Hans Christian Merten: Not at all; it’s open to everyone from 3 to 107. CREATE YOUR WORLD is the future festival of the next generation. We place great importance on age groups intermingling at our festival. I mean, it wouldn’t make sense to ask young people about their ideas if adults didn’t take them seriously.

The 2017 theme is “perspectives.” How will that manifest itself in POSTCITY?

Hans Christian Merten: Just as the Ars Electronica Festival has an annual theme—artificial intelligence this year—the CREATE YOUR WORLD Festival also has its own area of emphasis each year. This time, we gave some thought to the question: What different perspectives does artificial intelligence have? So this time around, the accent is on perspectives, and we’re shedding light on this theme with a variety of projects. On one hand, this has to do with what affects human beings individually—what are the prospects in life of people, of young people? Secondly, we’re inquiring with regards to artificial intelligence: How much weight does that have in our future prospects? So we’re regarding perspectives/prospects in very plastic terms. We’re inviting visitors to consider: How would a machine see life? How do human beings come across to machines? The third perspective we’re working with is the very clear point of view in a spatial context. For example, there are anamorphosis projects in which various artistic contours are drawn into the existing structure of POSTCITY and out of which, from a particular point of view, a three-dimensional object develops.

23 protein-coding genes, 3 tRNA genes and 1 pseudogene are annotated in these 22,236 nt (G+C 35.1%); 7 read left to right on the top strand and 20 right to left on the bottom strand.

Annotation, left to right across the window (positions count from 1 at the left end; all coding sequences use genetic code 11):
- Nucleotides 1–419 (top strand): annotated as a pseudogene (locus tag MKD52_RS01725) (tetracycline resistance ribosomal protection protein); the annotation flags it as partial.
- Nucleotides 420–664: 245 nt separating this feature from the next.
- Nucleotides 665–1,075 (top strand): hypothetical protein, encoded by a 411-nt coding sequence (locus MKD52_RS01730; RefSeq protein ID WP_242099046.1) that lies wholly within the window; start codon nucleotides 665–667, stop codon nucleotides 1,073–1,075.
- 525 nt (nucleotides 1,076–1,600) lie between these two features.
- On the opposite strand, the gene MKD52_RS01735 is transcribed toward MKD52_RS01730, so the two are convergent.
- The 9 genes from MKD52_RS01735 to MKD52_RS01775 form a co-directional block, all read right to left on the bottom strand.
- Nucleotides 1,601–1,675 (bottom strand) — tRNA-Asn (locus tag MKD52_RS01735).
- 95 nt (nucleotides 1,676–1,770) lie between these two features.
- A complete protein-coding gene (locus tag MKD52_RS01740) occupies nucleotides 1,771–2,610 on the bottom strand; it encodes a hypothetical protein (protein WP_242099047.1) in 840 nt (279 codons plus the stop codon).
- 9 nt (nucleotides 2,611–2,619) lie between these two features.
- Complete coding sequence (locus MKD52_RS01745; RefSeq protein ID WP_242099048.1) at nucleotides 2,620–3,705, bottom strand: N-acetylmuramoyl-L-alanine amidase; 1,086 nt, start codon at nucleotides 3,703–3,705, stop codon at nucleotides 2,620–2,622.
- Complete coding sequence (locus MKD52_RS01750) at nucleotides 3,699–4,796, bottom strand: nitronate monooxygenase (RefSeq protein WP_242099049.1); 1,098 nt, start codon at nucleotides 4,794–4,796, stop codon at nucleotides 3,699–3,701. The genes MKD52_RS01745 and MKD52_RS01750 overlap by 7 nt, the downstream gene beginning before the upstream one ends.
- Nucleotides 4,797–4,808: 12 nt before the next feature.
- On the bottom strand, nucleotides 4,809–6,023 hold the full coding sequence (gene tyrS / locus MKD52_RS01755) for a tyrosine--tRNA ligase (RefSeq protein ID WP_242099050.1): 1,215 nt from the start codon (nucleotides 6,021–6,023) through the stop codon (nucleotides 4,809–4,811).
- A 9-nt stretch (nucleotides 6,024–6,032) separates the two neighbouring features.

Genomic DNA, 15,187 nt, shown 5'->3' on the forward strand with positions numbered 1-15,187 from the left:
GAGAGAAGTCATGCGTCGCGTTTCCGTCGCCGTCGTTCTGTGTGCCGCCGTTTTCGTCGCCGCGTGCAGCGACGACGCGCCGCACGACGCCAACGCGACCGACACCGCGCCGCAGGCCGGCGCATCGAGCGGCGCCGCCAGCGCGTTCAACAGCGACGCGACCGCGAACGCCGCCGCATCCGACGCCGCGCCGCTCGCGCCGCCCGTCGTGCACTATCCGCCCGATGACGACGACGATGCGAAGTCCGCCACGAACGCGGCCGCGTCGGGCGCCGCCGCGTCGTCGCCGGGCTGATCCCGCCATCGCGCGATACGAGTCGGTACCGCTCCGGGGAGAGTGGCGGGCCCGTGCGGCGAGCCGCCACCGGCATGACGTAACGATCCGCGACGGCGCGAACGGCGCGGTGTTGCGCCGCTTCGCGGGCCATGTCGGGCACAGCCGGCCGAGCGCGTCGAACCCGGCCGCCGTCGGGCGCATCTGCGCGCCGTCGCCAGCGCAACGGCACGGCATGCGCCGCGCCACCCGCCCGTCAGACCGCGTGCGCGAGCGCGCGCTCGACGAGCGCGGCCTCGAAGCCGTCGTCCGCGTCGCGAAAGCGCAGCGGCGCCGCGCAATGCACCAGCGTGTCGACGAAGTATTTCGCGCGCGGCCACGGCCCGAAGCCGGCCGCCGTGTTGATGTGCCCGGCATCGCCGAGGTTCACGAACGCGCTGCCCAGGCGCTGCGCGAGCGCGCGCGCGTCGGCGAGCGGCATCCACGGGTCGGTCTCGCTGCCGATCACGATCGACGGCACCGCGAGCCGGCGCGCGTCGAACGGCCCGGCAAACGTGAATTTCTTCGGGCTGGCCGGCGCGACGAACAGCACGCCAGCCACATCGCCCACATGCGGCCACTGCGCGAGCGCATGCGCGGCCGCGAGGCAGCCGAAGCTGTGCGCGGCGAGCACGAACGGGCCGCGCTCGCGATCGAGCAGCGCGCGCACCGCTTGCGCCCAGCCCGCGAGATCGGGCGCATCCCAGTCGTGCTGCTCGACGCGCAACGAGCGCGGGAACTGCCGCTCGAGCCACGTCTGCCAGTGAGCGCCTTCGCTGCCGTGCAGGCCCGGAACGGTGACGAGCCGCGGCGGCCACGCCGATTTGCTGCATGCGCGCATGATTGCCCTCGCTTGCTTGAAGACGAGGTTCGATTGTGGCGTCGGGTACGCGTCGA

The youth encounter project also has to do with perspectives …

Hans Christian Merten: Our basis idea was a sort of perspective machine, which is now playing a part in the youth encounter project, which is being led by New York artist Joseph Herscher. At the festival, he’ll be getting together with 20 young people from five European countries and constructing a complete analog machine. This Unintelligent Machine will be a conglomerate of various everyday objects that trigger each other mechanically, whereby the trigger and the end product, the issue and the solution, will be repeatedly realigned. The path will be the destination. At this point, we’re all used to getting answers very quickly when we want to know something; we’ve already internalized Google et al. We quickly become impatient. Together with Joseph Herscher, we want to assume a different perspective, which means that we’re inviting young people to produce things that seem to be totally senseless, but that actually achieve the same result.

What are the highlights of this year’s CREATE YOUR WORLD Festival?